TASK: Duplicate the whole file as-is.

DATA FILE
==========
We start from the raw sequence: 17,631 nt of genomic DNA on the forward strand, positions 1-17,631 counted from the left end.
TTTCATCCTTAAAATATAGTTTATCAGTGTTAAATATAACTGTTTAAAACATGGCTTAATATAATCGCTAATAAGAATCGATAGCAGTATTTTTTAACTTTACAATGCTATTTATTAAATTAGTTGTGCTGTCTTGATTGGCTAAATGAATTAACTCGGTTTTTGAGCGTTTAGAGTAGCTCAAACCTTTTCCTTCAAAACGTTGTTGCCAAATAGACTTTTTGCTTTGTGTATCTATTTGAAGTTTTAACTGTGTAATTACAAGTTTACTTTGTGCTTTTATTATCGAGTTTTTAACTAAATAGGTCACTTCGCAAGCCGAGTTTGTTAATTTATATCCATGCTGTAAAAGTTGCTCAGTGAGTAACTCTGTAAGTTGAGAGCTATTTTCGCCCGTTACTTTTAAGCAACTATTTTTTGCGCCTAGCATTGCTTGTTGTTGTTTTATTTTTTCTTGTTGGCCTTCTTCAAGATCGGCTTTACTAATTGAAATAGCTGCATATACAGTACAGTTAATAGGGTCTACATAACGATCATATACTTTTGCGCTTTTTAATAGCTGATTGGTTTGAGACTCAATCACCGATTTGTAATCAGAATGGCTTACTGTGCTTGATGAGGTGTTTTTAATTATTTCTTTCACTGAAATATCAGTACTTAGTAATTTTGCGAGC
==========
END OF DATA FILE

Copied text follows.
We start from the raw sequence: 17,631 nt of genomic DNA on the forward strand, positions 1-17,631 counted from the left end.
TTTCATCCTTAAAATATAGTTTATCAGTGTTAAATATAACTGTTTAAAACATGGCTTAATATAATCGCTAATAAGAATCGATAGCAGTATTTTTTAACTTTACAATGCTATTTATTAAATTAGTTGTGCTGTCTTGATTGGCTAAATGAATTAACTCGGTTTTTGAGCGTTTAGAGTAGCTCAAACCTTTTCCTTCAAAACGTTGTTGCCAAATAGACTTTTTGCTTTGTGTATCTATTTGAAGTTTTAACTGTGTAATTACAAGTTTACTTTGTGCTTTTATTATCGAGTTTTTAACTAAATAGGTCACTTCGCAAGCCGAGTTTGTTAATTTATATCCATGCTGTAAAAGTTGCTCAGTGAGTAACTCTGTAAGTTGAGAGCTATTTTCGCCCGTTACTTTTAAGCAACTATTTTTTGCGCCTAGCATTGCTTGTTGTTGTTTTATTTTTTCTTGTTGGCCTTCTTCAAGATCGGCTTTACTAATTGAAATAGCTGCATATACAGTACAGTTAATAGGGTCTACATAACGATCATATACTTTTGCGCTTTTTAATAGCTGATTGGTTTGAGACTCAATCACCGATTTGTAATCAGAATGGCTTACTGTGCTTGATGAGGTGTTTTTAATTATTTCTTTCACTGAAATATCAGTACTTAGTAATTTTGCGAGC